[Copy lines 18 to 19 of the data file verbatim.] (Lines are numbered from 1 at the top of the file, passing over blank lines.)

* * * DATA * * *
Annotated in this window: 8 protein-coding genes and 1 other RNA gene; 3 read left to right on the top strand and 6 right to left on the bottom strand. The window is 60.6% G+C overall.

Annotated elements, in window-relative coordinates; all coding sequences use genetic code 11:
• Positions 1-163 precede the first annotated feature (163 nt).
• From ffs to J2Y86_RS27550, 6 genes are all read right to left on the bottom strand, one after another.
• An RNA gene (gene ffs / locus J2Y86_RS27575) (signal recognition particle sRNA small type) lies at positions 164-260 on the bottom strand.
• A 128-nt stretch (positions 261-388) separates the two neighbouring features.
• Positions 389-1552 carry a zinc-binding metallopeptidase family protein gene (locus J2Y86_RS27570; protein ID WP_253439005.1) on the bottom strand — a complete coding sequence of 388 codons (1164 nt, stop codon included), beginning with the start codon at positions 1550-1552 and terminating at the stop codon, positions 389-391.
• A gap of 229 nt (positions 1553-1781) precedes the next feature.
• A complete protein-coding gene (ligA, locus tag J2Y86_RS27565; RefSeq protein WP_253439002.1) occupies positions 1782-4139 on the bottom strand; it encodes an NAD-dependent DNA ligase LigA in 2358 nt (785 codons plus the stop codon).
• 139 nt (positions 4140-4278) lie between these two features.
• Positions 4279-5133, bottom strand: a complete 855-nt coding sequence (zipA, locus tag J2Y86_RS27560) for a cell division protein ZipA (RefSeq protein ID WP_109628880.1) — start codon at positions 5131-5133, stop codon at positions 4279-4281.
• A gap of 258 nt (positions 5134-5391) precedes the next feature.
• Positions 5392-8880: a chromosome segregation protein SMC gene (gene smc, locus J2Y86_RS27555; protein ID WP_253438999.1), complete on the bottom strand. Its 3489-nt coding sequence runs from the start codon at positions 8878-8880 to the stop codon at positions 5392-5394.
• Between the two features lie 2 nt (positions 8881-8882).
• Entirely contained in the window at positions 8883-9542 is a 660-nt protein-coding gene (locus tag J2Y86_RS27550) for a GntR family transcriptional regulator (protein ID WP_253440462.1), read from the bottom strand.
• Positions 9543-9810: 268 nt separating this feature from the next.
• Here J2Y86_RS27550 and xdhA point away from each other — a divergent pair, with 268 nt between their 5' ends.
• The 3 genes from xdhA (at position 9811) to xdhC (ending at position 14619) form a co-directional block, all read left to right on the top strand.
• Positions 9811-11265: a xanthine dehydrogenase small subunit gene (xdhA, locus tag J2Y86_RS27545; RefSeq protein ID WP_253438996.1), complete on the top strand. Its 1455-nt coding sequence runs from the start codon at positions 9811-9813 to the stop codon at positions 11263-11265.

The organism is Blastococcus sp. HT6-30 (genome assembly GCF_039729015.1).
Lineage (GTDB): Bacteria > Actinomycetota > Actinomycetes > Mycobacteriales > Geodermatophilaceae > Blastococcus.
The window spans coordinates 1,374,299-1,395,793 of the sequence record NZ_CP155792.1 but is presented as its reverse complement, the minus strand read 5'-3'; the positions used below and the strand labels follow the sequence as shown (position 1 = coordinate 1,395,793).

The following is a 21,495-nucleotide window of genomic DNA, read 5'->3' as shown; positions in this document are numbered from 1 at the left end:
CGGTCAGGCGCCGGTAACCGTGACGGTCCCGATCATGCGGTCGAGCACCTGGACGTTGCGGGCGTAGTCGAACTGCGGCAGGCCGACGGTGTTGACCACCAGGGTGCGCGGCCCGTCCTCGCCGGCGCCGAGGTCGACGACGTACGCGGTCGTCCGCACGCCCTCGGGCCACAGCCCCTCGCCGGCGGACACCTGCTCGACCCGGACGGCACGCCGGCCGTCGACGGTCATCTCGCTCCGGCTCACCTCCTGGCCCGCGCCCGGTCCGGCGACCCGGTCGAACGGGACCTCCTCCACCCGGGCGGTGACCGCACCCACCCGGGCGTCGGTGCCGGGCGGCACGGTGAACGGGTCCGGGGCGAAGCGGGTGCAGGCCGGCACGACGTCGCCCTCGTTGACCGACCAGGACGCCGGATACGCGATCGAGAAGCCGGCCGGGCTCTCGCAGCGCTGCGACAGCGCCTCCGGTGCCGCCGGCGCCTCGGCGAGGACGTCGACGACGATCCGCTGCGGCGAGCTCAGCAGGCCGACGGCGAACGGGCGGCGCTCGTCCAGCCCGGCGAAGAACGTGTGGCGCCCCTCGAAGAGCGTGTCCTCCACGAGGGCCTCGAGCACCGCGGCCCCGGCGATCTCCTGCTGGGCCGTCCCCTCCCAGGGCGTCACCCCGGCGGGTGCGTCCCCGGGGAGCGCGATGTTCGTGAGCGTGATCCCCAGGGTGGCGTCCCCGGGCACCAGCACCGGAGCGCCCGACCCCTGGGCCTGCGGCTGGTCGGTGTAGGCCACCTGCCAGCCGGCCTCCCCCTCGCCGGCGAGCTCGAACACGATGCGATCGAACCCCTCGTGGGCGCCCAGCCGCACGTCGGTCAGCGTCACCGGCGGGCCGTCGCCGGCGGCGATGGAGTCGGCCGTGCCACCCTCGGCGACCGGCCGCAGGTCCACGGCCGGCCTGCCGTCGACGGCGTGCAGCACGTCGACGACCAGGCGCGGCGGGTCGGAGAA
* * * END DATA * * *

• The 3 genes from xdhA (at position 9811) to xdhC (ending at position 14619) form a co-directional block, all read left to right on the top strand.
• Positions 9811-11265: a xanthine dehydrogenase small subunit gene (xdhA, locus tag J2Y86_RS27545; RefSeq protein ID WP_253438996.1), complete on the top strand. Its 1455-nt coding sequence runs from the start codon at positions 9811-9813 to the stop codon at positions 11263-11265.